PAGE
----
Diana Kuyper: Meeting House a historical gem
July 28, 2011 9:34PM
Columnist Diana Kuyper
Updated: July 29, 2011 2:30AM
If you have never been inside the renovated Meeting House, 977 Main St., I urge you to drop by sometime soon for a peek at one of Antioch’s most historically significant treasures.
The village’s oldest building, built in 1863 as the area’s first church, is usually only open the first Saturday of the month, but right now it is hosting the Northern Illinois Quilt Fest so it is open every Saturday from 11 a.m. to 3 p.m. through Sept. 24.
The structure, restored to its original design in 2002, was built by the Disciples of Christ and later became St. Ignatius Episcopal Church, undergoing some changes, including installation of stained glass windows, a balcony for the choir and a stucco façade.
The historical society purchased it in 2000 when St. Ignatius built a new church at Deep Lake Road and Depot Street. The addition of a World War I Army barracks building from Fort Sheridan remains as part of the structure because it is a significant part of the meeting house’s history.
The main hall, called Beese Hall, is named after Earl and Barbara Beese in honor of their years of dedication to the historical society. It is the perfect setting for the eclectic display of historic and contemporary quilts.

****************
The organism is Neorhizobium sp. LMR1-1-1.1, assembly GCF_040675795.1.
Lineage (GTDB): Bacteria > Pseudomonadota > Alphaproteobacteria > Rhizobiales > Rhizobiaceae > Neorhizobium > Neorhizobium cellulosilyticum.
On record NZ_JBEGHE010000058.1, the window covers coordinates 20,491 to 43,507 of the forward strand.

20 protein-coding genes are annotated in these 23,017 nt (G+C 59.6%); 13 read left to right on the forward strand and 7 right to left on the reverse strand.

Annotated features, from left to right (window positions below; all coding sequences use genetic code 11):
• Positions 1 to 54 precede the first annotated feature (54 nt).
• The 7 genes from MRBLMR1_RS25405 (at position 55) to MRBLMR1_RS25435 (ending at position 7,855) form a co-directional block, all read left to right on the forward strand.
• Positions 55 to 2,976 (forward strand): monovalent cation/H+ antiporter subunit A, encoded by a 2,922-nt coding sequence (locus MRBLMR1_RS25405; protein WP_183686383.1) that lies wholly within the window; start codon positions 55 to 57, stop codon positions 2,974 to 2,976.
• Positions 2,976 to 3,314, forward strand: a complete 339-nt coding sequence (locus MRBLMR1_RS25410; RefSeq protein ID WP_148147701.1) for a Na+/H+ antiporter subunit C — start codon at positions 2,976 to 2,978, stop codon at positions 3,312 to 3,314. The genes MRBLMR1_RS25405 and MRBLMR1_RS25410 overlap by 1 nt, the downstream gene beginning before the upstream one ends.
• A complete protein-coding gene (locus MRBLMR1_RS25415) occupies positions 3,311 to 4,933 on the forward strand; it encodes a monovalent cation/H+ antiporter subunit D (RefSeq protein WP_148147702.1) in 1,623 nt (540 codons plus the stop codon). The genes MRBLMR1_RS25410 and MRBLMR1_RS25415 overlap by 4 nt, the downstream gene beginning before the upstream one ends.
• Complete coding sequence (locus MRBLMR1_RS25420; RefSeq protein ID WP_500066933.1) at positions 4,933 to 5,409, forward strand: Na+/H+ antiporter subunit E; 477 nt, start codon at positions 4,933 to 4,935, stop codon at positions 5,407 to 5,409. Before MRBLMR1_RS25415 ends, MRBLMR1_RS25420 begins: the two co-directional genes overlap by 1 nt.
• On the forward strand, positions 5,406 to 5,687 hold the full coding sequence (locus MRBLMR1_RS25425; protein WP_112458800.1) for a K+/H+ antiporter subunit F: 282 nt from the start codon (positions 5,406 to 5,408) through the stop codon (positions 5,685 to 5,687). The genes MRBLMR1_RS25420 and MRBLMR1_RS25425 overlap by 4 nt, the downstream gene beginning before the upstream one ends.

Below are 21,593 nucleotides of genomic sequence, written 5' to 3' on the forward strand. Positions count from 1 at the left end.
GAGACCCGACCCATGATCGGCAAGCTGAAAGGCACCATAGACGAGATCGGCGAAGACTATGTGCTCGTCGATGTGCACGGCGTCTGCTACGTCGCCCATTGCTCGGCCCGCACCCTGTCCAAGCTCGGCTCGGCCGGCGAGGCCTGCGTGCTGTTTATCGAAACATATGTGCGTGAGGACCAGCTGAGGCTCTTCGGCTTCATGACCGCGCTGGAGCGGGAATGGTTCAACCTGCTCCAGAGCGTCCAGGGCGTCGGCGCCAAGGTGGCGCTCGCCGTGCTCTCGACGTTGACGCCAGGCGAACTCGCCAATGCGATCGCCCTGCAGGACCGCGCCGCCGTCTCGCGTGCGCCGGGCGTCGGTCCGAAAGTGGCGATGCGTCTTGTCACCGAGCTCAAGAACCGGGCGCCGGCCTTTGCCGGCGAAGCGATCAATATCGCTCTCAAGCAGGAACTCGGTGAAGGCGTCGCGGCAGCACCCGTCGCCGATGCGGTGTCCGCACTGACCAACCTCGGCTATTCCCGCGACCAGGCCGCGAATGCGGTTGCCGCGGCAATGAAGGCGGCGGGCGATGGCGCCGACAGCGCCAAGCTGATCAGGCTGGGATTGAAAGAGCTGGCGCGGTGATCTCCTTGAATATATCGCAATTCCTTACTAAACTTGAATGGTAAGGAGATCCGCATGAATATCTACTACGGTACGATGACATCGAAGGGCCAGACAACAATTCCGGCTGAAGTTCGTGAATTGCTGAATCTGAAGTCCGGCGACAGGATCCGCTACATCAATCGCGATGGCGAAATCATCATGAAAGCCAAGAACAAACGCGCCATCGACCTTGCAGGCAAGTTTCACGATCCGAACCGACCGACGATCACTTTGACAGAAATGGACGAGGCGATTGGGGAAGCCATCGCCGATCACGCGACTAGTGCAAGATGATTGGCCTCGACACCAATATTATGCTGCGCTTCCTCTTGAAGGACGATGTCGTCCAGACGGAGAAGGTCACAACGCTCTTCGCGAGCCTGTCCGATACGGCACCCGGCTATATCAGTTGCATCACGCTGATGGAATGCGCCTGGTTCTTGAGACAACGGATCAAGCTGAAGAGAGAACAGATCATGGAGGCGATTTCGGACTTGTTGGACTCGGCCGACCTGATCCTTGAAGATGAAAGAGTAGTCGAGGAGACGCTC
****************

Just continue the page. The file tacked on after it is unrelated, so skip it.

The pine floor and hardwood ceiling, and tall but plain wood-framed windows, are a simple and elegant backdrop for quilts and other quilted items that date back to 1884. Two of the stained glass windows installed by the Episcopal Church would have been reinstalled but they were stolen during the renovation.
Offsetting the simple room are two magnificent chandeliers that originally hung in the State Bank of Antioch on Main Street which was built in 1926. Five smaller chandeliers were hung by the Episcopal Church after electricity was installed in 1915.
Lakes Region Historical Society President Wendy Maston is also president of the Bi-State Quilters. She helped organize the quilt fest of a dozen simultaneous quilt shows across northern Illinois from Highland Park to Galena. “It was supposed to be a small event that got much bigger than we thought it would, but it shows the art of quilting is certainly not dead,” she said.
A display of local military memorabilia dating from the Civil War through Desert Storm is on display in the former Army barracks, informally dubbed The Military Room, that also features a display of locally made Jim Beam bottles produced at Regal China.
Every Saturday through Sept. 24 a different special event or activity is scheduled, including children’s activities and quilting workshops. For more information about the show and each Saturday’s special activity, visit the Web site, www.lakesregionhistory.org, or call Maston at (847) 589-0537.
Diana Kuyper’s column appears Fridays. You can e-mail her at firstname.lastname@example.org